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Air
Duct
Cleaning

Air
Duct
Cleaning

Many Minnesota families are surprised to learn that the cause of their health issues lurks in their home's air ducts. Dust, mold, and other harmful debris can gather in your heating and cooling systems. From there, they are circulated throughout your home. Affecting more than just the health of your family, a dirty system can lead to higher energy bills and decrease the lifespan of your HVAC system.

Along with air duct cleaning, we offer a variety of other services like:

  • Air exchanger cleaning
  • Coil cleaning
  • Sanitizing
  • HEPA air cleaning

When deciding on a business to help you clean your system, remember that not all air duct cleaning companies are the same. The industry offers a variety of methods and equipment that may or may not be as efficient in removing mold and cleaning the air. Most air duct cleaning companies use portable machines that are cheap to purchase, but offer a sub-average quality cleaning.

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Clean Air Starts with Quality Equipment

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Clean Air Starts with Quality Equipment

Many HVAC cleaning companies have relatively powerful cleaning systems. Some might feature vacuums that pull in 500 to 2,000 cubic feet of air per minute (or CFM). These, however, are nowhere near as powerful as the equipment we use at Pure Breathing. Our truck-mounted system pulls in 15,000 CFM, which is not just a step up from our competition, it’s a leap ahead.

We also utilize negative air machines to create negative pressure in your home. Highly-trained technicians will create a tight seal around any vent, window, or potential break in your home’s HVAC barrier. Using magnets to secure each seal, we create maximum suction, removing all contaminants from the air.

Our process begins with communication. Before we begin, we discuss our equipment load-in and positioning with our customers. We also inform you about the noise levels you can expect and any potential tripping hazards caused by our air hose.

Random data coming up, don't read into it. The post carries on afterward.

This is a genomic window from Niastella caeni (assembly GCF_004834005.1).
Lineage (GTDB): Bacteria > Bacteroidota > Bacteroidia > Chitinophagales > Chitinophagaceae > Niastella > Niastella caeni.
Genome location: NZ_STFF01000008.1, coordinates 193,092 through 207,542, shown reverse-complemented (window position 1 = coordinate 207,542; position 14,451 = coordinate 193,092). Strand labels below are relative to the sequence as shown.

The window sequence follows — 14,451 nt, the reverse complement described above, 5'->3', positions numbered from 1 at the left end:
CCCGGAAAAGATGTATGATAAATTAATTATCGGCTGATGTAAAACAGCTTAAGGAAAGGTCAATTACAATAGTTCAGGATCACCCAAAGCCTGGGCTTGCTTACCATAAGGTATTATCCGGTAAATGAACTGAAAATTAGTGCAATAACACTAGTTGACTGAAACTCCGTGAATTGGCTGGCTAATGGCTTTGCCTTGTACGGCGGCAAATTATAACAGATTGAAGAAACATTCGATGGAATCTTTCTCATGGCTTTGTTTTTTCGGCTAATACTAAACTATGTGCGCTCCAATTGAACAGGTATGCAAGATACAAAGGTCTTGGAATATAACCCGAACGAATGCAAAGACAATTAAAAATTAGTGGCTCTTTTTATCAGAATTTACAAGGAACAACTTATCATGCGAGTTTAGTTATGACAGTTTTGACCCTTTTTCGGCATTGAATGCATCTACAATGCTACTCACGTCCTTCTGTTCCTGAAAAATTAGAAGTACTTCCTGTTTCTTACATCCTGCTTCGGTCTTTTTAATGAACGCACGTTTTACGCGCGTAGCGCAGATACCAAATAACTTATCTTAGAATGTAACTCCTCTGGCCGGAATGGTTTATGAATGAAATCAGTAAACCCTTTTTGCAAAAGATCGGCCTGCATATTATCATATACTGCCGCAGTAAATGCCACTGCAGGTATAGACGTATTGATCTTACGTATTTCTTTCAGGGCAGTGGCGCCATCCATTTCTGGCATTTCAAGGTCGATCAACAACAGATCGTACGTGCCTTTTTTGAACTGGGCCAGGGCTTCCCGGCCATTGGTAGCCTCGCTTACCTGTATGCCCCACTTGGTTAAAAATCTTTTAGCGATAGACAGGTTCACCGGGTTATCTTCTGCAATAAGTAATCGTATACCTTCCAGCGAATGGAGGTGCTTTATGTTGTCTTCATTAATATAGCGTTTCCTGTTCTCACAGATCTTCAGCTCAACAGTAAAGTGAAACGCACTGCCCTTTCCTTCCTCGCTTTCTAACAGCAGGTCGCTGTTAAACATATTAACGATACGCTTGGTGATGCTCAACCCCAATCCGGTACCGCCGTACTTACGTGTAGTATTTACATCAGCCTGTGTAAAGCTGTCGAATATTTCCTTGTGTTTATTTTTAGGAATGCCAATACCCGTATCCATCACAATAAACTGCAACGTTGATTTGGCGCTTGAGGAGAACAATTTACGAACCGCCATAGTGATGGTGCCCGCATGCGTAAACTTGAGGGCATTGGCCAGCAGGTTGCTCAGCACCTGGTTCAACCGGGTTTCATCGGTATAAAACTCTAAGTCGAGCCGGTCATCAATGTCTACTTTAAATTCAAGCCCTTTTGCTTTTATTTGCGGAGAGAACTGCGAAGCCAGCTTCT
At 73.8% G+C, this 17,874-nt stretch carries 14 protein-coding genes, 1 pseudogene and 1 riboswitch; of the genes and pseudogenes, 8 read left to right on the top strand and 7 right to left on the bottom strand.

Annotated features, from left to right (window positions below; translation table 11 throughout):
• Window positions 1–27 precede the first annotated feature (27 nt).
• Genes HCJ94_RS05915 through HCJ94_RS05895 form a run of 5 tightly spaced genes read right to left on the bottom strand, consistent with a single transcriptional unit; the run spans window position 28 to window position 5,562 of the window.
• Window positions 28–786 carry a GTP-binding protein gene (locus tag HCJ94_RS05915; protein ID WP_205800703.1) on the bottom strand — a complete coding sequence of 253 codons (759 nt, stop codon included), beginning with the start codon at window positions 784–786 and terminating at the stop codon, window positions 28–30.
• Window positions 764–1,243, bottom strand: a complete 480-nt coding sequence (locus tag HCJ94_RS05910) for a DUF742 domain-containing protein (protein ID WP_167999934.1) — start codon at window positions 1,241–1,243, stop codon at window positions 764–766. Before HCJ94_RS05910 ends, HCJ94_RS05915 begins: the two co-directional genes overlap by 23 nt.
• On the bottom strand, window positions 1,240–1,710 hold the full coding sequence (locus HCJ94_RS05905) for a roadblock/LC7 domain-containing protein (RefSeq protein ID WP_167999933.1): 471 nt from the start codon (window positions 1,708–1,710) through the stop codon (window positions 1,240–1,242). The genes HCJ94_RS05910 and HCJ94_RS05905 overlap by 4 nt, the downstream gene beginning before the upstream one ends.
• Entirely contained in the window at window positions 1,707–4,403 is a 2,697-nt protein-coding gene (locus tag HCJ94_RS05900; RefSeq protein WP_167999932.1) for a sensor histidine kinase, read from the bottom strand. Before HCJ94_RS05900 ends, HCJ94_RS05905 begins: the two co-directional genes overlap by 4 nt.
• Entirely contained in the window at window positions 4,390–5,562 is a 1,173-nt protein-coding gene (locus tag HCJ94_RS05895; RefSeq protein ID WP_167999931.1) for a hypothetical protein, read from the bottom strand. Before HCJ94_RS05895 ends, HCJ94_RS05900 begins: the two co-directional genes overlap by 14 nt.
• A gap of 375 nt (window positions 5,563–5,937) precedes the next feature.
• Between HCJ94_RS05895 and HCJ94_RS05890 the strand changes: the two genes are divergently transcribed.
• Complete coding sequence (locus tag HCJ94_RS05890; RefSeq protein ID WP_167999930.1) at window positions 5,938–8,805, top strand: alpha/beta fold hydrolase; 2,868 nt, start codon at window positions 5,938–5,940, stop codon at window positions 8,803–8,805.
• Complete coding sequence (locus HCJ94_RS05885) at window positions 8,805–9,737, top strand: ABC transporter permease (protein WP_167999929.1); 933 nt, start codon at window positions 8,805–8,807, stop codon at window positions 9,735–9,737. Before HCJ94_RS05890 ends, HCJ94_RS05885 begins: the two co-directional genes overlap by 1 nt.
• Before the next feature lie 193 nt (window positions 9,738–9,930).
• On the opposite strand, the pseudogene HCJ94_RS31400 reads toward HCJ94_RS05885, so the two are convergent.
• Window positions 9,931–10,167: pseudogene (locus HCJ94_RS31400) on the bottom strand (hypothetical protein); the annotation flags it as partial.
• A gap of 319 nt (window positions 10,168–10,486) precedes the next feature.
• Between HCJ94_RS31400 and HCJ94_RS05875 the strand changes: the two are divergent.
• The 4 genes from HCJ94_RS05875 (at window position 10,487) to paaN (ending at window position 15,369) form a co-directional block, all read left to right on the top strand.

Our Air Duct Cleaning Process

  • The HVAC system is engaged to make sure it is operating properly. Once we determine everything is operating fine, we turn the system off
  • The furnace filter is removed, wrapped in plastic, and reinstalled to separate the supply and return sides of the system
  • An 8” access hole is cut into the main supply and the return trunk line near the plenum–the main circulating area of an HVAC system
  • The duct mounting flange is installed over the access hole and the flexible ducting is attached with a quick-connect clamp.
  • Once the system is running and under negative pressure, each register is sealed off with plastic sheets or magnets. This will increase air velocity. The use of more than one zone bag may be necessary for larger homes to better manage the airflow
  • Starting from the furthest register, each branch line is cleaned by using nylon duct brushes, cable-driven brushes, or air blast skipper assemblies to loosen debris to the main trunk line.
  • Once all the branch lines have been cleaned, all supply trunk lines are accessed and cleaned
  • Once the supply side has been thoroughly cleaned, we repeat steps 3 through 6 on the return side

After the duct system has been cleaned, we clean the A-coils and the blower fan. An EPA-registered air duct sanitizer may also be applied. Once the system has been thoroughly cleaned and sanitized, the last step is to reseal all access holes with metal patches, then reinstall all registers.

We believe that our NADCA (National Air Duct Cleaning Association) recognized process produces the absolute best results in mold removal and air duct cleaning. Contact us today with the square footage of your home and the services you desire. We will be happy to provide you with a hassle-free estimate.

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